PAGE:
I am the child who is mentally impaired. I don’t learn easily, if you judge me
by the world’s measuring stick, what I do know is infinite joy in simple
things. I am not burdened as you are with the strifes and conflicts of a more
complicated life. My gift to you is to grant you the freedom to enjoy things
as a child, to teach you how much your arms around me mean, to give you
love. I give you the gift of simplicity. I am the child who is mentally
I am the disabled child. I am your teacher. If you allow me, I will teach you
what is really important in life. I will give you and teach you unconditional
love. I gift you with my innocent trust, my dependency upon you. I teach you
about how precious this life is and about not taking things for granted. I
teach you about forgetting your own needs and desires and dreams. I teach
you giving. Most of all I teach you hope and faith. I am the disabled child.
Educators, Parents, Clinicians, Psychologists...Be sure to try Lexercise's FREE Online Dyslexia Screener. "Lexercise is a clinician-supervised Web-based learning tool for children ages 6 to 16 with language-literacy disorders. Lexercise is an interactive Web-based platform that allows the clinician to customize and monitor research-based treatment exercises that have all the motivational appeal of flash-based games."
Lexercise offers a unique approach to help children with language-literacy disorders such as dyslexia overcome obstacles and achieve goals! Early detection is key!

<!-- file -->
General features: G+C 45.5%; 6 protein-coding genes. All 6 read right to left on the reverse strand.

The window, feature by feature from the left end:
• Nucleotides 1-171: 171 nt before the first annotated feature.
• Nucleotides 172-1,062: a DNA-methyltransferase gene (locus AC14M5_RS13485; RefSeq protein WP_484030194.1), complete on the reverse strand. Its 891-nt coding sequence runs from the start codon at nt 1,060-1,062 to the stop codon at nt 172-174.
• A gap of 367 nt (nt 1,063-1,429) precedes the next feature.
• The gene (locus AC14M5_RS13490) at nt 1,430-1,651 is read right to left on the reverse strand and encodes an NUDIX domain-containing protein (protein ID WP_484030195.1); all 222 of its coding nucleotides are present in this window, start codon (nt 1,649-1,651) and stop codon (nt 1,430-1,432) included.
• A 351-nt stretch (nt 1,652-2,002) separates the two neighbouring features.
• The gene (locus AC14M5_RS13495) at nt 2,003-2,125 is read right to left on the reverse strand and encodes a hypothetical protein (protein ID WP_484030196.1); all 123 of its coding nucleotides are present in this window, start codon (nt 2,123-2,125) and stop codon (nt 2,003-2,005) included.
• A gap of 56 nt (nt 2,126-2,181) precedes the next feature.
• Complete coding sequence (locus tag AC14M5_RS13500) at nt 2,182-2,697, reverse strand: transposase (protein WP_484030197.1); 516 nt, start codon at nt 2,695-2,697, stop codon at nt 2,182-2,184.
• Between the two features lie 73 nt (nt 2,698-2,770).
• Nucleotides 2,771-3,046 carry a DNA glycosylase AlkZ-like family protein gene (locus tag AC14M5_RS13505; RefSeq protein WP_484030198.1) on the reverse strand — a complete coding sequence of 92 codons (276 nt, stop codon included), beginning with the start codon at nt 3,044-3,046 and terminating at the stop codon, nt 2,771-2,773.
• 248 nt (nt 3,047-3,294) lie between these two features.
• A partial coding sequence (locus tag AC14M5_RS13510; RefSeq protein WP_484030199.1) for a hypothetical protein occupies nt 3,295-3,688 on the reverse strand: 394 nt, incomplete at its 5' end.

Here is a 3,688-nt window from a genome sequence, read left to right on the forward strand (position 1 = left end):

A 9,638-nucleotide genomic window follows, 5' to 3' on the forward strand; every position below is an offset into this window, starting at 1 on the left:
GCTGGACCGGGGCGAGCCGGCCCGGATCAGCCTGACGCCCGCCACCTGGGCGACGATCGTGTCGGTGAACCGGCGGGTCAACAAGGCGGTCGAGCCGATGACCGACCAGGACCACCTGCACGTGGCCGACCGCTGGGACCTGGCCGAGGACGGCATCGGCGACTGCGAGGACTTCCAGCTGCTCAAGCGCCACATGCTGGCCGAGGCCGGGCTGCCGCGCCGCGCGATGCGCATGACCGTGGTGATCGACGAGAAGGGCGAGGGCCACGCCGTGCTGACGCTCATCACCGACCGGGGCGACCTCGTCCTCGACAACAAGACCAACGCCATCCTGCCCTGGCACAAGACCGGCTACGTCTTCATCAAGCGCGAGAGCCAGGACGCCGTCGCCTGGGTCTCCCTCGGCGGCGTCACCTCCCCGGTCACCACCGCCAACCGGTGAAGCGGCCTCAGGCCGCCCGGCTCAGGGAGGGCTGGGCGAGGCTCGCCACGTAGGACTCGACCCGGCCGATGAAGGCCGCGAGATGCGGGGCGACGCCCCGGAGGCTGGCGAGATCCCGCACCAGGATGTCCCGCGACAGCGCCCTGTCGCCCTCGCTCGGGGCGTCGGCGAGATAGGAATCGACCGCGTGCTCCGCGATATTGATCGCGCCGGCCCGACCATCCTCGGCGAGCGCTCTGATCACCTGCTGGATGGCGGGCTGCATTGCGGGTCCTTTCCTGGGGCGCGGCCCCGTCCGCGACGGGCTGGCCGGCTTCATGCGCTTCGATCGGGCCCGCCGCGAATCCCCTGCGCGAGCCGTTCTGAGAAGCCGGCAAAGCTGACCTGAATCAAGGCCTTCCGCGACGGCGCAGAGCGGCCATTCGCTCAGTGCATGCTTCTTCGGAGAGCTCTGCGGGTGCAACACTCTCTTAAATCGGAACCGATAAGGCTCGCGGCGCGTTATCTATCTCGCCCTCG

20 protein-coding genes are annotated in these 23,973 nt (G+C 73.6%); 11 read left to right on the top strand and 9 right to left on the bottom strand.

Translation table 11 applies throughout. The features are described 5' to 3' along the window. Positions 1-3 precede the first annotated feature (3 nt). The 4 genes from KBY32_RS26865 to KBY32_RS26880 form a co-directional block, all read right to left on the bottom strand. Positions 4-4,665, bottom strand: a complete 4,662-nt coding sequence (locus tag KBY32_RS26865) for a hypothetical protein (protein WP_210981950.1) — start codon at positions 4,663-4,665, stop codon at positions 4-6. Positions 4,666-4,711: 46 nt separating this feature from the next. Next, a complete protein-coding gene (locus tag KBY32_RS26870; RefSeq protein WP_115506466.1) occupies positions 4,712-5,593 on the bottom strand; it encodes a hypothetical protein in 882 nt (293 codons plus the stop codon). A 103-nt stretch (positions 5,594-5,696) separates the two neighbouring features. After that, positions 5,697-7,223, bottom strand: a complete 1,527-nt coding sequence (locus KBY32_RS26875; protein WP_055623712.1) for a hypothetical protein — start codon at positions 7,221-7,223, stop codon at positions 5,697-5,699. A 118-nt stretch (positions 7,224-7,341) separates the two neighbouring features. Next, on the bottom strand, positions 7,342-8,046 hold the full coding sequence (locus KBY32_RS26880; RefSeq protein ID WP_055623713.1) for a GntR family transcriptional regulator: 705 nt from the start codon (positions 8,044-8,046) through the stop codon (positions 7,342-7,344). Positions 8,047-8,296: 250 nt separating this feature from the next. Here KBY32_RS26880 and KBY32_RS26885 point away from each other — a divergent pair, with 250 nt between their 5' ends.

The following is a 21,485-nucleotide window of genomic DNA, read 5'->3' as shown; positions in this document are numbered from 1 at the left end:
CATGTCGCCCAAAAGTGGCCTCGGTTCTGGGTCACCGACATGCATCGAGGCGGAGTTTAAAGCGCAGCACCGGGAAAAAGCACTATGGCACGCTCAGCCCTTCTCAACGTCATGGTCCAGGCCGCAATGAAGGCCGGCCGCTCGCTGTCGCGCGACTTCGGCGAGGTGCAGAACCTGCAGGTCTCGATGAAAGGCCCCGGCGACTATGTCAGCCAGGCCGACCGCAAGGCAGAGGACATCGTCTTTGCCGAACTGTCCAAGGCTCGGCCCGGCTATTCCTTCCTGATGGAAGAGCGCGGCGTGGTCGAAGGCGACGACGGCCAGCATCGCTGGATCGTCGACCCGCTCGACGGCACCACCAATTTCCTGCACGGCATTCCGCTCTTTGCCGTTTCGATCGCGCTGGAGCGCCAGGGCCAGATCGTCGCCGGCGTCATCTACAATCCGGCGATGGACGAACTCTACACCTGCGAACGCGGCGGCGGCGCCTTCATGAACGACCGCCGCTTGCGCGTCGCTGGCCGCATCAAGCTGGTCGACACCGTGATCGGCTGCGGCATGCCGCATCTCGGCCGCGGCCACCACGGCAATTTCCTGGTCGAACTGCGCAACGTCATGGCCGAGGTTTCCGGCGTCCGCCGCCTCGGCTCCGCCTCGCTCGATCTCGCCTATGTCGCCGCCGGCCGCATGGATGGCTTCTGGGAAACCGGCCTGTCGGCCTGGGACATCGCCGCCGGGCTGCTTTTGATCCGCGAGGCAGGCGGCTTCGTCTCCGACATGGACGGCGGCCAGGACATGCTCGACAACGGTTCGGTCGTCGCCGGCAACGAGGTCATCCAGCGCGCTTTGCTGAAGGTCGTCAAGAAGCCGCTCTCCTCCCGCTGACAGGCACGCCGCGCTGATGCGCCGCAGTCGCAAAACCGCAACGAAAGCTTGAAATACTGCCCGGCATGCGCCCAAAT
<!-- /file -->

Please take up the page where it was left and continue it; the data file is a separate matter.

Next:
“My learning disabilities pushed me to discover talents that I wasn’t aware of having. It has also led me to develop products to help others who struggled through school as I did.”~Reyn Geyer, inventor of Nerf balls & Twister, dyslexic~
“If you can dream it, you can do it.”~Walt Disney, struggled with reading~
Below are some great websites to distribute to parents/teachers if they want to find out more information on a specific topic or general information regarding speech and language development. It is important to have handouts that provide information in a format that is quick and easy to read.
FREE online, informational newsletters for teachers and parents. In order to download the handouts you have to sign up for a free account. This website also allows you to type keywords into a search box and it pulls up a list of articles related to the keywords that you typed. Some of the handouts are available in Spanish as well.
Handouts are related to the following topics: ~AAC ~Articulation and Phonology ~Auditory Processing and Listening~Autism~Basic Concepts~Describing~Questioning & Sequencing~Grammar and Syntax~Hearing and Sign Language~IEPs and Testing~Occupational and Physical Therapy~Oral-Motor and Apraxia~Parent Resources~Phonics~PreReading and Reading~Social Skills~Special Education and LD~Speech & Language Therapy~Vocabulary
ASHA has a wonderful handout that is entitled Activities to Encourage Speech and Language Development, it is a list of activities to promote speech and language for children Birth-6 years.